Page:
declared discretionary by the Attorney General himself through regulation." 130 S. Ct. at 831. This court has already recognized the impact of Kucana on our precedent, stating that it "effectively overruled our decision in Onyinkwa." Thimran v. Holder, 599 F.3d 841, 845 (8th Cir. 2010). Because an IJ's discretion to deny a request for a continuance arises from a regulation, 8 C.F.R. § 1003.29, we possess jurisdiction to consider the denial of Hernandez's motion for continuance under Kucana. See Thimran, 599 F.3d at 844-45. Therefore, we turn to the merits of Hernandez's claim. We review the BIA's denial of Hernandez's motion for a continuance for abuse of discretion.3 See id. at 845. Hernandez claims that a continuance is warranted because he may be entitled to some relief under the proposed repapering regulation. A continuance "may [be] grant[ed] . . . for good cause shown." See 8 C.F.R. § 1003.29. We find no abuse of discretion in the BIA's determination that Hernandez has not met this good cause-standard where, in light of the uncertainty as to when the long-pending repapering regulation will be promulgated, he is essentially seeking an indefinite continuance. See Thimran, 599 F.3d at 845 (observing that "[t]he IJ traditionally has discretion to avoid unduly protracted proceedings" (quotation omitted)). Therefore, we deny Hernandez's petition for review of the denial of his motion for continuance. B. In Part II.D of our prior opinion, we also concluded that we lacked jurisdiction to consider the denial of Hernandez's motion for administrative closure because (1)
"We review the BIA's decision as the final agency action, including the IJ's findings and reasoning to the extent they were expressly adopted by the BIA." Lovan v. Holder, 574 F.3d 990, 993 (8th Cir. 2009) (quotation omitted); see also Marroquin-Ochoma v. Holder, 574 F.3d 574, 577 (8th Cir. 2009) ("Where, as here, the BIA adopts the decision of an IJ but adds additional reasoning, we review both decisions.").
it was essentially the same as a request for continuance which we lacked jurisdiction to review and (2) there was no meaningful standard by which we could review the denial. Aside from declining review for lack of jurisdiction, we observed that administrative closure was properly denied because DHS objected to Hernandez's request such that the IJ and BIA lacked discretion to grant it. Hernandez does not petition the panel for rehearing on the denial of administrative closure issue. However, in light of our reliance, in part, on our now overruled case law concerning continuances, we must address it. "Administrative closure is a procedural convenience that may be granted if both parties to the removal proceedings agree, but it does not constitute a final order. Rather, administrative closure of a case temporarily removes a case from an immigration judge's calendar or from the Board's docket." Lopez-Reyes v. Gonzales, 496 F.3d 20, 21 (1st Cir. 2007) (citations omitted); see In re Gutierrez-Lopez, 21 I. & N. Dec. 479, 480 (BIA 1996) ("A case may not be administratively closed if opposed by either of the parties."). Administrative closure is not a matter of statute or regulation. See Diaz-Covarrubias v. Mukasey, 551 F.3d 1114, 1118 (9th Cir. 2009). "It is merely an administrative convenience which allows the removal of cases from the calendar in appropriate situations." In re Gutierrez-Lopez, 21 I. & N. Dec. at 480 (quotation omitted). Kucana held that section 1252(a)(2)(B) only bars our review of the IJ's discretionary decisions when the discretion is granted by statute. See 130 S. Ct. at 831. Thus, section 1252(a)(B)(ii) does not proscribe our review of the denial of Hernandez's motion for administrative closure because the IJ's discretion to grant such a motion is not a matter of statute. However, our alternative reason for concluding that we lacked jurisdiction to consider the denial of an administrative closure--the lack of a meaningful standard upon which to review the decision--remains. See Diaz-Covarrubias, 551 F.3d at 1120 ("Because we cannot discover a sufficiently meaningful standard against which to judge the BIA's decision, we lack jurisdiction to review the BIA's denial of [the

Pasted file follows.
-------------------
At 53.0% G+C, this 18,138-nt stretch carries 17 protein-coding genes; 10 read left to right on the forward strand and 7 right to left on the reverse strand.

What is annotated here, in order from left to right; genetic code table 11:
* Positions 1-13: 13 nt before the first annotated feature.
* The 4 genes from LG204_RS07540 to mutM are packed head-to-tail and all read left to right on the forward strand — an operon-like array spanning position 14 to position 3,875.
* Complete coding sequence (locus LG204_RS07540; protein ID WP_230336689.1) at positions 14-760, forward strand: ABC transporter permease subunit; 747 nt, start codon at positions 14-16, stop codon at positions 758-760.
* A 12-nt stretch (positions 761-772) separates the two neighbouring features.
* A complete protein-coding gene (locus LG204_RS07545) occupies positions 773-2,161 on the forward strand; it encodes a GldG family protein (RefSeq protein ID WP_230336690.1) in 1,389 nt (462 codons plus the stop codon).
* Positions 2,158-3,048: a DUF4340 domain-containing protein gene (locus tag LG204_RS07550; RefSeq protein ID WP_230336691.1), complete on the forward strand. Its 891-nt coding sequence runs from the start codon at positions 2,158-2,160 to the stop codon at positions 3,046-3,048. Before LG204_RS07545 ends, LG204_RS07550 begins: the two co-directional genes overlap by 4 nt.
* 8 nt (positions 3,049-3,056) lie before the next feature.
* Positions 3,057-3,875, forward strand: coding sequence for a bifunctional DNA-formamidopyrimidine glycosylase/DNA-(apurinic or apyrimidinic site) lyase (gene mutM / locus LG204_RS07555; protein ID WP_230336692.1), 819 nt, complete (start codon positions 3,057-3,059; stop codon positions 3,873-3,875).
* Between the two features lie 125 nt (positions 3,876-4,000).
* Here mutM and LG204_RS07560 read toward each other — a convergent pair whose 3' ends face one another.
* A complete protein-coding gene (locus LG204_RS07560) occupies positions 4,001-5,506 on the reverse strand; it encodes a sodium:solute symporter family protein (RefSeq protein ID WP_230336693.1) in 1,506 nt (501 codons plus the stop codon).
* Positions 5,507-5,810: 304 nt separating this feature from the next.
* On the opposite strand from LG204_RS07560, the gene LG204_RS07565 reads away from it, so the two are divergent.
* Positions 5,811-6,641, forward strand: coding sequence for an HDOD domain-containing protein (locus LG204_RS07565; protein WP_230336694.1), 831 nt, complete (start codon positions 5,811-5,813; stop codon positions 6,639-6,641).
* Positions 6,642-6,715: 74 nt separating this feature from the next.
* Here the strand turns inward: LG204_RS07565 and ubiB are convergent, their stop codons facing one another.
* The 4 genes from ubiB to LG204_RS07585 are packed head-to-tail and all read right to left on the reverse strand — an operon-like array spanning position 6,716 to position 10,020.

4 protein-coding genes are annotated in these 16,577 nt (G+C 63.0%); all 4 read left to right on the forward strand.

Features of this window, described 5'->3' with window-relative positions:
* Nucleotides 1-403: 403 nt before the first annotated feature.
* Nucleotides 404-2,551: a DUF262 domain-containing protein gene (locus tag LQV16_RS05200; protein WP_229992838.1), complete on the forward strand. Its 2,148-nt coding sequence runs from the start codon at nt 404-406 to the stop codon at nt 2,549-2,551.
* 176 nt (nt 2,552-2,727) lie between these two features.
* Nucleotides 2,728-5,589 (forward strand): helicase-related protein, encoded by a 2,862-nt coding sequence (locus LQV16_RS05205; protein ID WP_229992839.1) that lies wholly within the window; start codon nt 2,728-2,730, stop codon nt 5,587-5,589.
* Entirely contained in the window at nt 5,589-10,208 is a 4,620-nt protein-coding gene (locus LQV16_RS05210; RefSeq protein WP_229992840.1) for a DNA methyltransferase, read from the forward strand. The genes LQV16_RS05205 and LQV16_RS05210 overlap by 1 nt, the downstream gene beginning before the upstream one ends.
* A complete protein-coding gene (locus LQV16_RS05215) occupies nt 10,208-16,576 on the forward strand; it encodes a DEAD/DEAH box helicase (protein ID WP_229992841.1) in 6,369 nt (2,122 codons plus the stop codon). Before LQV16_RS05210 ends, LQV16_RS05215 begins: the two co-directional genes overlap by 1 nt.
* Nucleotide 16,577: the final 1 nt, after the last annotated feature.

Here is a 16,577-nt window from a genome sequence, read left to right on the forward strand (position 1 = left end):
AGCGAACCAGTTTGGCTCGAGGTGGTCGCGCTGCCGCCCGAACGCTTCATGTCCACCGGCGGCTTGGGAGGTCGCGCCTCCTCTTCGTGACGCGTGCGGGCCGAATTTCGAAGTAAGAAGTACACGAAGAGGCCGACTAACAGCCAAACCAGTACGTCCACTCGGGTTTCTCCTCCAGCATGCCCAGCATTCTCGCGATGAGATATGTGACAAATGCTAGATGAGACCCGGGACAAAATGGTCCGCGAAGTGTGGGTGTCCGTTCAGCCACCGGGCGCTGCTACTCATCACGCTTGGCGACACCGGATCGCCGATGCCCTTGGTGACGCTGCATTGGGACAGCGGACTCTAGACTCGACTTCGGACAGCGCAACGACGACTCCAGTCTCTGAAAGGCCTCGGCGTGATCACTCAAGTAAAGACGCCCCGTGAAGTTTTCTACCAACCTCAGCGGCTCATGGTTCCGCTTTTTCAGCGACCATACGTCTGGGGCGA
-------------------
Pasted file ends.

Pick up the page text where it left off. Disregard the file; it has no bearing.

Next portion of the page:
petitioner's] request for administrative closure." (quotation omitted)); Lin v. Att'y Gen. of U.S., 127 F. App'x 36, 39 (3d Cir. 2005) (unpublished) (same). Thus, we lack jurisdiction over the denial of Hernandez's motion for administrative closure. We further note that, even if we had jurisdiction, Hernandez's request was properly denied because the IJ and the BIA lack discretion to administratively close a case where either party objects, and, here, DHS objected to Hernandez's request. See Lopez-Reyes, 496 F.3d at 21 ("[N]either an Immigration Judge nor the BIA may administratively close a case where . . . DHS objects." ). II. In sum, we grant Hernandez's petition for panel rehearing and vacate Part II.D of our prior panel opinion. We now hold that we have jurisdiction to consider Hernandez's petition for review of the BIA's denial of his motion for continuance but conclude that the BIA did not abuse its discretion in denying the continuance, and, therefore, we deny Hernandez's petition on that ground. We further dismiss Hernandez's petition for review of the denial of his request for administrative closure for lack of jurisdiction. Otherwise, our prior panel opinion and instructions remain in effect. ______________________________